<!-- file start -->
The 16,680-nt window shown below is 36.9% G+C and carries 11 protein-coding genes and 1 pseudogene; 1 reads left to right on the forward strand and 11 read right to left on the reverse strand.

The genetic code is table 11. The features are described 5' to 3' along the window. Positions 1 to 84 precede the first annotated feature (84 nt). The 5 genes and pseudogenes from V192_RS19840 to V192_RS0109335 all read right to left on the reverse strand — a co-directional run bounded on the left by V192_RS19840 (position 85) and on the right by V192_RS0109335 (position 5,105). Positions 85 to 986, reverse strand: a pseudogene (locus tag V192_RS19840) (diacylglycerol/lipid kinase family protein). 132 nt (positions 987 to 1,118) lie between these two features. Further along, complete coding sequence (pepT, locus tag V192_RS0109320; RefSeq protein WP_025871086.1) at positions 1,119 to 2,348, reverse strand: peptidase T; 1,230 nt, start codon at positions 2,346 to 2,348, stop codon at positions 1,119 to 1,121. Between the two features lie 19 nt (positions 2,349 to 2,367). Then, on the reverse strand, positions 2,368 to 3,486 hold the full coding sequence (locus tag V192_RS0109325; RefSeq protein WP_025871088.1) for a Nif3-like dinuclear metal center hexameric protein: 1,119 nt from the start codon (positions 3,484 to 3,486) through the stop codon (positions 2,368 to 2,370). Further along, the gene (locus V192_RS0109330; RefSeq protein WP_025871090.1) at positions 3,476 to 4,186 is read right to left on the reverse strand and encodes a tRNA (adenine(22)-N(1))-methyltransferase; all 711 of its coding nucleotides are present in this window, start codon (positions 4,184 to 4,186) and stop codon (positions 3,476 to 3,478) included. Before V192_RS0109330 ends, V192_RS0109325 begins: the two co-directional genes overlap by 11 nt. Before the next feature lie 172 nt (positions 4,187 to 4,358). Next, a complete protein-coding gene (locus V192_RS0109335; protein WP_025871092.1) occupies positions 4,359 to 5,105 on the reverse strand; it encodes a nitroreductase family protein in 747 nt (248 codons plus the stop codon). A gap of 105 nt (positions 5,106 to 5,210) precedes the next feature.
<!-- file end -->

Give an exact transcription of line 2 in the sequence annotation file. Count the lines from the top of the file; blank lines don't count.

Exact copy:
The genetic code is table 11. The features are described 5' to 3' along the window. Positions 1 to 84 precede the first annotated feature (84 nt). The 5 genes and pseudogenes from V192_RS19840 to V192_RS0109335 all read right to left on the reverse strand — a co-directional run bounded on the left by V192_RS19840 (position 85) and on the right by V192_RS0109335 (position 5,105). Positions 85 to 986, reverse strand: a pseudogene (locus tag V192_RS19840) (diacylglycerol/lipid kinase family protein). 132 nt (positions 987 to 1,118) lie between these two features. Further along, complete coding sequence (pepT, locus tag V192_RS0109320; RefSeq protein WP_025871086.1) at positions 1,119 to 2,348, reverse strand: peptidase T; 1,230 nt, start codon at positions 2,346 to 2,348, stop codon at positions 1,119 to 1,121. Between the two features lie 19 nt (positions 2,349 to 2,367). Then, on the reverse strand, positions 2,368 to 3,486 hold the full coding sequence (locus tag V192_RS0109325; RefSeq protein WP_025871088.1) for a Nif3-like dinuclear metal center hexameric protein: 1,119 nt from the start codon (positions 3,484 to 3,486) through the stop codon (positions 2,368 to 2,370). Further along, the gene (locus V192_RS0109330; RefSeq protein WP_025871090.1) at positions 3,476 to 4,186 is read right to left on the reverse strand and encodes a tRNA (adenine(22)-N(1))-methyltransferase; all 711 of its coding nucleotides are present in this window, start codon (positions 4,184 to 4,186) and stop codon (positions 3,476 to 3,478) included. Before V192_RS0109330 ends, V192_RS0109325 begins: the two co-directional genes overlap by 11 nt. Before the next feature lie 172 nt (positions 4,187 to 4,358). Next, a complete protein-coding gene (locus V192_RS0109335; protein WP_025871092.1) occupies positions 4,359 to 5,105 on the reverse strand; it encodes a nitroreductase family protein in 747 nt (248 codons plus the stop codon). A gap of 105 nt (positions 5,106 to 5,210) precedes the next feature.